“With all the criticism of nursing from Francis and an ‘NHS-hostile’ media, there has been a deafening silence from any national leaders about all the brilliant care nurses give every day,” one respondent claimed.


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Readers' comments (35)

  • So now these "leaders" are condemning themselves.

    The vast majority are no more than sycophants who are anxious to protect their "Bonus!

    Very few have the welfare of patients or nursing staff at heart when devising wicked plans to reduce staffing and dilute skill mix.

    These people claim to be "nurses" they are not they are demented bean counters.

    Whenever there is a reduction of staff without a reduction of service the responsible "nursing director" should be referred to the NMC for investigation.

    These "nurses" are clearly failing to meet the standards required by the Code of Practice and are deliberately placing patients at risk.

    I look forward to a comments on what I have said from a "directors of nursing".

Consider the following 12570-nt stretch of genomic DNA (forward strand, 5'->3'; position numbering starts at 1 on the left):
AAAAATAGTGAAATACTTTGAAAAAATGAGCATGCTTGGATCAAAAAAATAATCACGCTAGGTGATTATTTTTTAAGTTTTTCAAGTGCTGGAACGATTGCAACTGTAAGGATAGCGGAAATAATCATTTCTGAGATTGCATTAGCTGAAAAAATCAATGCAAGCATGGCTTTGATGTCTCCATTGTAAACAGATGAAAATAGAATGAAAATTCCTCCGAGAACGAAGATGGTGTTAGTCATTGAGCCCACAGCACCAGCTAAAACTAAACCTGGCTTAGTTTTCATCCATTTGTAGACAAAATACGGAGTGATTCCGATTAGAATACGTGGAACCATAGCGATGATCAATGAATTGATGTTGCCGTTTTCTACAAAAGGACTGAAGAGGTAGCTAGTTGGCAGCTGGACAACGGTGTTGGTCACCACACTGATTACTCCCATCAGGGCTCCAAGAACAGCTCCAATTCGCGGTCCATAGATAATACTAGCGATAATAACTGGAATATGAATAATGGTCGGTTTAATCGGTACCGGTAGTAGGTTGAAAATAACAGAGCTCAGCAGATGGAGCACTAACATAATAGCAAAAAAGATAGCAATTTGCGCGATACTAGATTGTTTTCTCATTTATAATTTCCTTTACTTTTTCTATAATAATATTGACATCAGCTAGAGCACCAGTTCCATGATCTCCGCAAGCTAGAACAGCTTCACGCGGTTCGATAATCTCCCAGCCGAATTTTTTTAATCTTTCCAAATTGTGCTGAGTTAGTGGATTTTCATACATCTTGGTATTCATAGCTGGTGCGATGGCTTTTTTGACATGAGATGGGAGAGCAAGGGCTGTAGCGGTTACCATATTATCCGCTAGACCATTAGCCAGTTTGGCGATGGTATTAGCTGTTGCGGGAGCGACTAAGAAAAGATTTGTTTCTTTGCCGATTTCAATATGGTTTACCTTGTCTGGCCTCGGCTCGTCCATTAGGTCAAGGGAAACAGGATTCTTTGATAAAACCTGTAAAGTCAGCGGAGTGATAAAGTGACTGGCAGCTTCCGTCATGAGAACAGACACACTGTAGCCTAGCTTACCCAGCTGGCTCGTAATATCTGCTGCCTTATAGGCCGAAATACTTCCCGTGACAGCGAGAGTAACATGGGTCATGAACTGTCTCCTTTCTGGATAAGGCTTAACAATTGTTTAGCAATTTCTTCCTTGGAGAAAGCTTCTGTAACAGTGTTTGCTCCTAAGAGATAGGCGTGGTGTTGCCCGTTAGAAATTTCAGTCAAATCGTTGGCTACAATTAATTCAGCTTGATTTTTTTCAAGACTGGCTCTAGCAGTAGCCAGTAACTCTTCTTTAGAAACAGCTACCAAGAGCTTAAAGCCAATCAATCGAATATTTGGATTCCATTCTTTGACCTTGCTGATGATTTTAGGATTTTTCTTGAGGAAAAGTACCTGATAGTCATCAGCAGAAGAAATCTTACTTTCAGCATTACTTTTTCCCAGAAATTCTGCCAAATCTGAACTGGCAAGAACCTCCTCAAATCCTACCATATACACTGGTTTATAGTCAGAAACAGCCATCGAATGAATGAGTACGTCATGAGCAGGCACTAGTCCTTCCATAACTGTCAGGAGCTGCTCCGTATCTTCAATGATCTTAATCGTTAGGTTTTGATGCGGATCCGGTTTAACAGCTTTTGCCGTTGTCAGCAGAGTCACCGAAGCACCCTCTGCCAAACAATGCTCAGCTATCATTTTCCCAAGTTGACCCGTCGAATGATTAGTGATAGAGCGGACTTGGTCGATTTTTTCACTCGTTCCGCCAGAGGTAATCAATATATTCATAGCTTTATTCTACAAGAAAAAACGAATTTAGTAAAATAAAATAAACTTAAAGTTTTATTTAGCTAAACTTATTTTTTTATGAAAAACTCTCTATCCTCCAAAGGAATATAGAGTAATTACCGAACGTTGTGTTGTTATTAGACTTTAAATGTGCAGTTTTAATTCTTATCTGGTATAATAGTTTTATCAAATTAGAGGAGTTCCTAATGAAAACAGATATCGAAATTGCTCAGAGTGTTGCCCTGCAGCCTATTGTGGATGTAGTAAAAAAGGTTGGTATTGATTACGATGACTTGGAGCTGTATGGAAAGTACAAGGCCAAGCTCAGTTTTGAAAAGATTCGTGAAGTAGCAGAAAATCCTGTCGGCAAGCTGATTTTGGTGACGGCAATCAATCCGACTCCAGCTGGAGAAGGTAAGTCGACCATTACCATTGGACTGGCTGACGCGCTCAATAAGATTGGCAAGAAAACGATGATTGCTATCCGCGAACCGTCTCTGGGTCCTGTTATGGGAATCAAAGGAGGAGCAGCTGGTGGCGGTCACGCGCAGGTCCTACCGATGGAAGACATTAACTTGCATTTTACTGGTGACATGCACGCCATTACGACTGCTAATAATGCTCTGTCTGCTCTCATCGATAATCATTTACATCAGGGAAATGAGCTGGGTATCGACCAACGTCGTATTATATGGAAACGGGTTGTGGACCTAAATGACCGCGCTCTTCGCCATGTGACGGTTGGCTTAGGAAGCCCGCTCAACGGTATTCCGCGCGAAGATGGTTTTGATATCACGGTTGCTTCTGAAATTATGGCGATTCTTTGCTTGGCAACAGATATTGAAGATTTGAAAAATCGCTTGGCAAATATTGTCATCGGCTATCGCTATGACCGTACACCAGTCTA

Guess I will just join the queue as these people dont answer "hard" questions

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  • What's the next step now, does this mean we will get more staff or close beds until our NHS is safe?

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  • Whether it is teaching assistants, Community Support Officers or HCA's there is constant pressure to de-skill and cheapen the provision of professional services in the public sector by the government and their underlings. Nurses need both a strong union and an effective professional body and this unlikely in a single organisation.

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  • tinkerbell

    Jenny Jones | 6-Nov-2013 5:49 am
    'Very few have the welfare of patients or nursing staff at heart when devising wicked plans to reduce staffing and dilute skill mix'

    Total agreement with Jenny, 'wicked plans'.

    This ideology is programmed to destroy 'us'.

    We are in a moral crisis, being led it seems by a majority of amoral corporate parasites, with metallic hearts, who quite possibly, if asked, would sell their granny to make a fast buck. Total contempt for any consequences to peoples lives being placed in harms way.

    Continually expressing their concerns but not taking any action. They know the price of a nurse but not their value. We are now a financial burden along with the patients that needs to be squashed.